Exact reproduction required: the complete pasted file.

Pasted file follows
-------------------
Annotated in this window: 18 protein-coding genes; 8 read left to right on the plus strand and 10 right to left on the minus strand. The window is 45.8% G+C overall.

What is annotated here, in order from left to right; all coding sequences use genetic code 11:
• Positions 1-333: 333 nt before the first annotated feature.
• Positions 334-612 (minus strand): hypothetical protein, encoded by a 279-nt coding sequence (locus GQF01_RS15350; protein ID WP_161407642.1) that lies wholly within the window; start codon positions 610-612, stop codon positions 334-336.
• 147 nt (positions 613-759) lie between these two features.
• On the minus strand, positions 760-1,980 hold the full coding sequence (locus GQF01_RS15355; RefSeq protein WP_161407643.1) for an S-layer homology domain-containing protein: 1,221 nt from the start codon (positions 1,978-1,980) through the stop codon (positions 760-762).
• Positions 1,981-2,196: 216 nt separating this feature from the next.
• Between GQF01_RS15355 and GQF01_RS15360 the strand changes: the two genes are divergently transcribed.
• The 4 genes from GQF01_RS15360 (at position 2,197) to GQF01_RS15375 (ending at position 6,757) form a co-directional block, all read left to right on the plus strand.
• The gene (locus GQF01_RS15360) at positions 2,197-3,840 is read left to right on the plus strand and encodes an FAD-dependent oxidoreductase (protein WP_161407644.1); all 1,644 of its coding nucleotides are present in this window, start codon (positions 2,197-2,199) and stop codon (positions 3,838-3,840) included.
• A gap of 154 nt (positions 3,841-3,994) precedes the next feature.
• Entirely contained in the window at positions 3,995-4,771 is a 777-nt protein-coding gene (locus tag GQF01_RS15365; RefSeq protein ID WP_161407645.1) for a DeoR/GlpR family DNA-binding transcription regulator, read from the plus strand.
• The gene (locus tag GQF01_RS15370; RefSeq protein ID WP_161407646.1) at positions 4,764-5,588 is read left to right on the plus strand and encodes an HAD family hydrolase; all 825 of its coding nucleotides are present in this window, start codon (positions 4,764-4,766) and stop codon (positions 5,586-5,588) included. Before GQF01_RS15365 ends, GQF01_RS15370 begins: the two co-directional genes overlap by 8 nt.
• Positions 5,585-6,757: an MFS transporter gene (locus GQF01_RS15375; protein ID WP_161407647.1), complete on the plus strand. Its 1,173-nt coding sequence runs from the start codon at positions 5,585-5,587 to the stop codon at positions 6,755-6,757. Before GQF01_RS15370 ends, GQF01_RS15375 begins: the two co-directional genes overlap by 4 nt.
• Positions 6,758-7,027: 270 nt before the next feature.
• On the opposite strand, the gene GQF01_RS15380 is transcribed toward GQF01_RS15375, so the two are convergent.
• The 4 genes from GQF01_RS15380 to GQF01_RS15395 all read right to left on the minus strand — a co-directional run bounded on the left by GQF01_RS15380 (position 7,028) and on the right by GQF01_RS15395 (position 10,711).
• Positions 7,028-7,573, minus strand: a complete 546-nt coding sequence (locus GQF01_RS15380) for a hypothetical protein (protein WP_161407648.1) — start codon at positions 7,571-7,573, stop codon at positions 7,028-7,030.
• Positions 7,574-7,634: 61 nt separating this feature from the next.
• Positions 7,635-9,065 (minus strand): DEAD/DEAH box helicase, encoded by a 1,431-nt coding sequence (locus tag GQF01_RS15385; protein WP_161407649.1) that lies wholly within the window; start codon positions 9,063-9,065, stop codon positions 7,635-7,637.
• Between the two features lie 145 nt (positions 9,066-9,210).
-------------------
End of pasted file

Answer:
Annotated in this window: 18 protein-coding genes; 8 read left to right on the plus strand and 10 right to left on the minus strand. The window is 45.8% G+C overall.

What is annotated here, in order from left to right; all coding sequences use genetic code 11:
• Positions 1-333: 333 nt before the first annotated feature.
• Positions 334-612 (minus strand): hypothetical protein, encoded by a 279-nt coding sequence (locus GQF01_RS15350; protein ID WP_161407642.1) that lies wholly within the window; start codon positions 610-612, stop codon positions 334-336.
• 147 nt (positions 613-759) lie between these two features.
• On the minus strand, positions 760-1,980 hold the full coding sequence (locus GQF01_RS15355; RefSeq protein WP_161407643.1) for an S-layer homology domain-containing protein: 1,221 nt from the start codon (positions 1,978-1,980) through the stop codon (positions 760-762).
• Positions 1,981-2,196: 216 nt separating this feature from the next.
• Between GQF01_RS15355 and GQF01_RS15360 the strand changes: the two genes are divergently transcribed.
• The 4 genes from GQF01_RS15360 (at position 2,197) to GQF01_RS15375 (ending at position 6,757) form a co-directional block, all read left to right on the plus strand.
• The gene (locus GQF01_RS15360) at positions 2,197-3,840 is read left to right on the plus strand and encodes an FAD-dependent oxidoreductase (protein WP_161407644.1); all 1,644 of its coding nucleotides are present in this window, start codon (positions 2,197-2,199) and stop codon (positions 3,838-3,840) included.
• A gap of 154 nt (positions 3,841-3,994) precedes the next feature.
• Entirely contained in the window at positions 3,995-4,771 is a 777-nt protein-coding gene (locus tag GQF01_RS15365; RefSeq protein ID WP_161407645.1) for a DeoR/GlpR family DNA-binding transcription regulator, read from the plus strand.
• The gene (locus tag GQF01_RS15370; RefSeq protein ID WP_161407646.1) at positions 4,764-5,588 is read left to right on the plus strand and encodes an HAD family hydrolase; all 825 of its coding nucleotides are present in this window, start codon (positions 4,764-4,766) and stop codon (positions 5,586-5,588) included. Before GQF01_RS15365 ends, GQF01_RS15370 begins: the two co-directional genes overlap by 8 nt.
• Positions 5,585-6,757: an MFS transporter gene (locus GQF01_RS15375; protein ID WP_161407647.1), complete on the plus strand. Its 1,173-nt coding sequence runs from the start codon at positions 5,585-5,587 to the stop codon at positions 6,755-6,757. Before GQF01_RS15370 ends, GQF01_RS15375 begins: the two co-directional genes overlap by 4 nt.
• Positions 6,758-7,027: 270 nt before the next feature.
• On the opposite strand, the gene GQF01_RS15380 is transcribed toward GQF01_RS15375, so the two are convergent.
• The 4 genes from GQF01_RS15380 to GQF01_RS15395 all read right to left on the minus strand — a co-directional run bounded on the left by GQF01_RS15380 (position 7,028) and on the right by GQF01_RS15395 (position 10,711).
• Positions 7,028-7,573, minus strand: a complete 546-nt coding sequence (locus GQF01_RS15380) for a hypothetical protein (protein WP_161407648.1) — start codon at positions 7,571-7,573, stop codon at positions 7,028-7,030.
• Positions 7,574-7,634: 61 nt separating this feature from the next.
• Positions 7,635-9,065 (minus strand): DEAD/DEAH box helicase, encoded by a 1,431-nt coding sequence (locus tag GQF01_RS15385; protein WP_161407649.1) that lies wholly within the window; start codon positions 9,063-9,065, stop codon positions 7,635-7,637.
• Between the two features lie 145 nt (positions 9,066-9,210).